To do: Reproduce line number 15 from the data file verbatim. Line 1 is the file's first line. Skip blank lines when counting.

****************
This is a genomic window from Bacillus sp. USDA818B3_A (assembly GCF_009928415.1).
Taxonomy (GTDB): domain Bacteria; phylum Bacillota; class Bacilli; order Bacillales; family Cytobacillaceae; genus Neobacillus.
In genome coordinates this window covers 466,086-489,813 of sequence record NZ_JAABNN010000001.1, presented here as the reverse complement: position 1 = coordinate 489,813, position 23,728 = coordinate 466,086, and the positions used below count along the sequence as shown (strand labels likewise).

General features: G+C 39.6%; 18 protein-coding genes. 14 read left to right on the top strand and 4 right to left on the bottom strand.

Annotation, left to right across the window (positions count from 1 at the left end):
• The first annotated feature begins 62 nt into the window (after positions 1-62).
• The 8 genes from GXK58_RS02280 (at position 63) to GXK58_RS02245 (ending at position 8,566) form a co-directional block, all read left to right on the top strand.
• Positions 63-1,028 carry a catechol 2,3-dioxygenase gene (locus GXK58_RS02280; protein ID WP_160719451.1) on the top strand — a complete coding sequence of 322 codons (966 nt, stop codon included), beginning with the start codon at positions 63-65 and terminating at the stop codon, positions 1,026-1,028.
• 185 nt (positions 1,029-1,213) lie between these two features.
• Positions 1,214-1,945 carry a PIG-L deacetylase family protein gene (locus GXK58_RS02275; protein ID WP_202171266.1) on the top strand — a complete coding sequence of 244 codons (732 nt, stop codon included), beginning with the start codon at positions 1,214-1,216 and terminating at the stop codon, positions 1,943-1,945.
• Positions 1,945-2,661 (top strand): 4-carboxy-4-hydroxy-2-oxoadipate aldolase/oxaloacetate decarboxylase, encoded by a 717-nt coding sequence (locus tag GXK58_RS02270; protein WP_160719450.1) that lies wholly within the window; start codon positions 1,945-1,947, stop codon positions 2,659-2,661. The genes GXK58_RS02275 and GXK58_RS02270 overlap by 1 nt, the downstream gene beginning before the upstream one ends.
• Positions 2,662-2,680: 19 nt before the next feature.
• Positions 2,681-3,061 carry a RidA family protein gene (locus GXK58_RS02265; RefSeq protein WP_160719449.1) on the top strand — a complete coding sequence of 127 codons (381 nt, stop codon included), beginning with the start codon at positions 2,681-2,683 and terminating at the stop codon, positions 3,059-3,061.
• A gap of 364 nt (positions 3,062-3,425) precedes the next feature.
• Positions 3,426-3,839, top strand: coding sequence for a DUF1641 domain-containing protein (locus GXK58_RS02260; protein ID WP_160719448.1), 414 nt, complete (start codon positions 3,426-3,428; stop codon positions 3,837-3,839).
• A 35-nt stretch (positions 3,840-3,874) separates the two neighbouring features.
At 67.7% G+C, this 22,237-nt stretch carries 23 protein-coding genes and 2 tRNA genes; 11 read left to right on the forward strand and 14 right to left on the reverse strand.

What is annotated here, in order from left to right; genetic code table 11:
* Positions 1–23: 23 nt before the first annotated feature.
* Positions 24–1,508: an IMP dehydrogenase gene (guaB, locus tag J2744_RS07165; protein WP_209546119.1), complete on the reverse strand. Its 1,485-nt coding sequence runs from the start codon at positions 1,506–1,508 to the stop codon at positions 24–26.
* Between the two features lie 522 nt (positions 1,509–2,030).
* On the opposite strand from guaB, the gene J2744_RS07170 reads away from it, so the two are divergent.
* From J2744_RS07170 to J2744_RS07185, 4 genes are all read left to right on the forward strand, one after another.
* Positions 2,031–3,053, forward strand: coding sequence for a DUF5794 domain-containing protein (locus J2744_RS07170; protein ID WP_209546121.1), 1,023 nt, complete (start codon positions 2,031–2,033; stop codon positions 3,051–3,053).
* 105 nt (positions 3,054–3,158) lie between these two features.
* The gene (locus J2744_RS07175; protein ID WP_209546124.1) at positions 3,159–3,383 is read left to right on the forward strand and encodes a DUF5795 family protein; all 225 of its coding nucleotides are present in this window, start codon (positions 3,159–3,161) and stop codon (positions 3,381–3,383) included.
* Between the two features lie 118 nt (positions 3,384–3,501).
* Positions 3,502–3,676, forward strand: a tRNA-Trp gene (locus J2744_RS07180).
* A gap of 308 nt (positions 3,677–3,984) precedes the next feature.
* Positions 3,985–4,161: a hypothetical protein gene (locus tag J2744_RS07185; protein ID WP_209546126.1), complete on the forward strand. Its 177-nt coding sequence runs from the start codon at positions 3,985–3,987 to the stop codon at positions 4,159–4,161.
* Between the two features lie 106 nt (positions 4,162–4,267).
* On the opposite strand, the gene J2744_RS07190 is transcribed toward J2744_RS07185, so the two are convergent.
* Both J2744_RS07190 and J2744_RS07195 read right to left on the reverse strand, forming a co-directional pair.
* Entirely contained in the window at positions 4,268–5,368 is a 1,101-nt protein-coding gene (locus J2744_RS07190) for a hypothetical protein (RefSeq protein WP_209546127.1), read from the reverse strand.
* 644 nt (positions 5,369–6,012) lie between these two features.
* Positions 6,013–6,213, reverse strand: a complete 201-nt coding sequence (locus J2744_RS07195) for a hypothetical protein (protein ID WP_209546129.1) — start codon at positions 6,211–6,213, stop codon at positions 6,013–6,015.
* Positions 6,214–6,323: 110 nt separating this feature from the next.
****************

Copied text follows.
• Positions 3,426-3,839, top strand: coding sequence for a DUF1641 domain-containing protein (locus GXK58_RS02260; protein ID WP_160719448.1), 414 nt, complete (start codon positions 3,426-3,428; stop codon positions 3,837-3,839).